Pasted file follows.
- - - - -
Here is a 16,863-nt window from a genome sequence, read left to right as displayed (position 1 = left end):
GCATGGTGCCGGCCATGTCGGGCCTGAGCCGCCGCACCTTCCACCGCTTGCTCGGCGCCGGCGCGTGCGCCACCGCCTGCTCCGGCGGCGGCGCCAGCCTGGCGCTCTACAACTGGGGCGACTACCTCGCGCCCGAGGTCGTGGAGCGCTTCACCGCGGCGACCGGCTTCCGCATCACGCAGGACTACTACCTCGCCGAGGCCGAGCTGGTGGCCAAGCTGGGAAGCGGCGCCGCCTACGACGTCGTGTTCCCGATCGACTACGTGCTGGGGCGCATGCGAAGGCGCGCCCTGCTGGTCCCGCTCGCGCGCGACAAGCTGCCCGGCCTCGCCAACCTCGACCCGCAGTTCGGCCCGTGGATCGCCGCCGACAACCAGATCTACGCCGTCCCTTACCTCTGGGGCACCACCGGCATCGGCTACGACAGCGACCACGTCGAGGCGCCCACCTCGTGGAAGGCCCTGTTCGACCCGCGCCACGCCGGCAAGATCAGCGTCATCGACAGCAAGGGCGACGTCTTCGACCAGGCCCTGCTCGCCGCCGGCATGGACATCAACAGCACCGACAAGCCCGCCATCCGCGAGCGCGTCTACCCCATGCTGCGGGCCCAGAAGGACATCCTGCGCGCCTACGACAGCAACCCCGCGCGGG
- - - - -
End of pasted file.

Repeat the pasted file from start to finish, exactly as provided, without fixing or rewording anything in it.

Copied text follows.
Here is a 16,863-nt window from a genome sequence, read left to right as displayed (position 1 = left end):
GCATGGTGCCGGCCATGTCGGGCCTGAGCCGCCGCACCTTCCACCGCTTGCTCGGCGCCGGCGCGTGCGCCACCGCCTGCTCCGGCGGCGGCGCCAGCCTGGCGCTCTACAACTGGGGCGACTACCTCGCGCCCGAGGTCGTGGAGCGCTTCACCGCGGCGACCGGCTTCCGCATCACGCAGGACTACTACCTCGCCGAGGCCGAGCTGGTGGCCAAGCTGGGAAGCGGCGCCGCCTACGACGTCGTGTTCCCGATCGACTACGTGCTGGGGCGCATGCGAAGGCGCGCCCTGCTGGTCCCGCTCGCGCGCGACAAGCTGCCCGGCCTCGCCAACCTCGACCCGCAGTTCGGCCCGTGGATCGCCGCCGACAACCAGATCTACGCCGTCCCTTACCTCTGGGGCACCACCGGCATCGGCTACGACAGCGACCACGTCGAGGCGCCCACCTCGTGGAAGGCCCTGTTCGACCCGCGCCACGCCGGCAAGATCAGCGTCATCGACAGCAAGGGCGACGTCTTCGACCAGGCCCTGCTCGCCGCCGGCATGGACATCAACAGCACCGACAAGCCCGCCATCCGCGAGCGCGTCTACCCCATGCTGCGGGCCCAGAAGGACATCCTGCGCGCCTACGACAGCAACCCCGCGCGGG